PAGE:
Shading windows from sun is another easy fix. If hot sun is allowed to penetrate the house for long it will cause overheating of the thermal mass, which may cause discomfort for hours after sunset.

Opening windows when the evening cools down, and leaving them open to some extent overnight (with security features added if necessary) will allow the hot air to escape before the next day starts. This is called “night purging”.

Does this work better when combined with any of the other 17 Things™

Different climates require different types of building materials to be able effectively respond to seasonal climate changes, so No. 7 Density of Building Materials (thermal mass) works best for most climates when the climate zone of your property is taken into account. To be really effective thermal mass (the ability to store and release heat around the home) should be combined with No. 3 Orientation and No .6 Insulation. No. 8 Windows is also extremely important to further control how much heat and cold you let in or keep out.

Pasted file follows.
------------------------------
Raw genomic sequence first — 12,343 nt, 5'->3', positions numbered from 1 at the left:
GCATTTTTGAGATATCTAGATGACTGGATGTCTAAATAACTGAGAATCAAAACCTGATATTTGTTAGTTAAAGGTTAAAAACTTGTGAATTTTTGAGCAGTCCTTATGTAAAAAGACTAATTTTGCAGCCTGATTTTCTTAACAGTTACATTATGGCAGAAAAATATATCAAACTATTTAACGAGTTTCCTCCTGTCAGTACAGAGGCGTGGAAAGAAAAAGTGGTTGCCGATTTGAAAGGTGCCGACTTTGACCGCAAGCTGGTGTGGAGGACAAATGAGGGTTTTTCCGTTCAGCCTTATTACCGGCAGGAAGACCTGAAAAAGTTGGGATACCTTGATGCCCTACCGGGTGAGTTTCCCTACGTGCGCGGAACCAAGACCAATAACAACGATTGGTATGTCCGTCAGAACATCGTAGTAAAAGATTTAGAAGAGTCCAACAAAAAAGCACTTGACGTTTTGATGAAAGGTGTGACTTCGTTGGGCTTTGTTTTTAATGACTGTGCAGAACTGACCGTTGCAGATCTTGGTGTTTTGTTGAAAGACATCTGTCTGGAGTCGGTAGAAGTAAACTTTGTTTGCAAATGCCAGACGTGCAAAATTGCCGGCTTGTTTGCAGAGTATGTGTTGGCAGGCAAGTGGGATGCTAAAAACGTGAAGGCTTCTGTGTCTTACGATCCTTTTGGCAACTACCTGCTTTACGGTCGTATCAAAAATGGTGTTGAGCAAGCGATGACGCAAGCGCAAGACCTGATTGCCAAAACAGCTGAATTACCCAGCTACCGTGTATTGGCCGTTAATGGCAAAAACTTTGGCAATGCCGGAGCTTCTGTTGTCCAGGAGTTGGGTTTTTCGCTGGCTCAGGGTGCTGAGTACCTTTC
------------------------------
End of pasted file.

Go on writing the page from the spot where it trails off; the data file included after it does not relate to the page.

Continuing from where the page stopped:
Will this feature be recognised when I sell my property?

Yes; Liveability Real Estate Specialist sales agents and property managers have been upskilled to identify an additional 17 Things™ on top of a standard property appraisal. So if you have invested in any of the 17 Things™ this means your property will be appraised and marketed with real skill and with the best marketing resources for online and print media.

You can book a free property appraisal with a Liveability Real Estate Specialist any time you’re ready to sell or even if you’re not planning to sell for a couple of years. Each of the 17 Things™ has appraisal benchmarks (relevant to existing and new homes) which have been set by relevant industry partners to make sure we deliver a high standard of property marketing. So your Liveability Real Estate Specialist will work through this appraisal checklist with you as they move through your home. It’s a great chance for you to let them know about all the property features you have invested in.


Any questions?

We’re here to help! Just send us your enquiry.

What Is It?